Victims of motor vehicle accidents in this province could lose their right to seek fair compensation if the provincial government agrees to a cap on compensation for pain and suffering claims that has been proposed by the insurance industry. A Campaign to Protect Accident Victims is being launched to counter this threat.
The Insurance Bureau of Canada (IBC), on behalf of the large national and international insurance companies it represents, has asked our government to institute a cap on compensation for pain and suffering claims, including for people who suffer life altering injuries as the result of an accident. A cap would take away a victim’s right to access justice. It also stands to increase profits for the insurance industry while at the same time taking money out of the Newfoundland and Labrador economy. This should not be the result of the Government of Newfoundland and Labrador’s review on auto insurance.
“Every single day we talk to people in our province who have been innocent victims of a car accident caused by distracted or impaired drivers. These are young mothers and fathers who can no longer lift their babies; men and women of all ages who cannot do their housework and sometimes their jobs and who can no longer enjoy playing sports or snowmobiling because they are in life altering pain,” said Brad Wicks, a member of the local legal community who is part of a team which has come together in a campaign to ensure the victim’s voice is heard in the upcoming review of automobile insurance. “The insurance industry does not place any value on this pain and suffering, including the mental health anguish that often follows an injury.”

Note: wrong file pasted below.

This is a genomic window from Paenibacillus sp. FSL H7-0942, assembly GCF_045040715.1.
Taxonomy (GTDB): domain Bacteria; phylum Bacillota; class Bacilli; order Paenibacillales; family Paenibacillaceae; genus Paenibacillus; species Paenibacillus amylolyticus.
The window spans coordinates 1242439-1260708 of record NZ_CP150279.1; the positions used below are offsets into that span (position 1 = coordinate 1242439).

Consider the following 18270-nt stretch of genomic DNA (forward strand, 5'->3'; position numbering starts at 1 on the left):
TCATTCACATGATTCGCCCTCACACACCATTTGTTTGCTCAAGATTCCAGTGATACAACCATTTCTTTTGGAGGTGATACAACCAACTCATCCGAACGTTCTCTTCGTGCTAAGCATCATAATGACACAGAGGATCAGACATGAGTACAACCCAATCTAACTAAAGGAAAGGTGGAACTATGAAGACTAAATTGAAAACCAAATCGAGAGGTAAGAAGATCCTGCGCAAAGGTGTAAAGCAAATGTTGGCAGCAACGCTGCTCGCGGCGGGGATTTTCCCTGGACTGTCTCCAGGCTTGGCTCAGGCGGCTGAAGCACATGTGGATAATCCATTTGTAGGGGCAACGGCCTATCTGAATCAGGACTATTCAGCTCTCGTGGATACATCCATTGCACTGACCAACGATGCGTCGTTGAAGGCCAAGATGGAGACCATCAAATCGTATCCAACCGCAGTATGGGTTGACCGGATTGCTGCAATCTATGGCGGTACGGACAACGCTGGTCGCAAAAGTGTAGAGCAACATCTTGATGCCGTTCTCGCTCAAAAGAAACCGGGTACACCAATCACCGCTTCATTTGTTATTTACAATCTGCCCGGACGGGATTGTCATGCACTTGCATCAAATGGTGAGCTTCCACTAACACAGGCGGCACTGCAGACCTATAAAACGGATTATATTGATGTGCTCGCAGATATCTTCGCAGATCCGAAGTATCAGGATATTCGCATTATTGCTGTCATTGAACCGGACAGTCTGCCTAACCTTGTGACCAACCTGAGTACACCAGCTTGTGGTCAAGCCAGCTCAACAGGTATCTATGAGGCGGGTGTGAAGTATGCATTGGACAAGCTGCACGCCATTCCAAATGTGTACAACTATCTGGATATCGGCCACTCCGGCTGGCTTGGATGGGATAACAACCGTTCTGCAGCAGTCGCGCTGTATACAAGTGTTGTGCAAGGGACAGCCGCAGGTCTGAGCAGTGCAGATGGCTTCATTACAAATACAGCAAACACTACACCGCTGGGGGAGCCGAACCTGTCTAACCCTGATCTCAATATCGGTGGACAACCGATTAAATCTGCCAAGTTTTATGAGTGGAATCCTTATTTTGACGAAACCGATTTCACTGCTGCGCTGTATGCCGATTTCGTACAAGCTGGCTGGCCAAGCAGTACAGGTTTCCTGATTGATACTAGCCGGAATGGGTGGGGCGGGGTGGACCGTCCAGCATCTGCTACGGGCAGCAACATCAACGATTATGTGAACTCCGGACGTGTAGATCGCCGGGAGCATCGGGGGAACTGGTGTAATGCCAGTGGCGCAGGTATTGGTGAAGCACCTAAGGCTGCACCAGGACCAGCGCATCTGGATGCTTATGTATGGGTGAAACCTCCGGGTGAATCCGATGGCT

The facts around this issue must not be ignored:
Total premiums charged for auto insurance have increased over time, but the portion of the premiums charged for third-party liability (the part that relates to injury claim payments) has remained relatively flat for the last decade.
- The cost of average bodily injury losses and related expenses incurred by insurance companies has been stable since 2011 and has, in fact, steadily declined since 2013.
- The number of claims is actually decreasing, consistent with recently released RNC accident statistics showing a 25% decline in motor vehicle accidents in its jurisdiction between 2013 and 2016, contrary to the insurance industry claims.
- Based on a comprehensive review of information available about the financial performance of auto insurers representing most policies sold in this province between 2011 and 2016, it has been estimated that consumers have overpaid insurance premiums by as much as $92 million dollars as these insurers have made much more during that time than what would be considered to be a fair rate of return.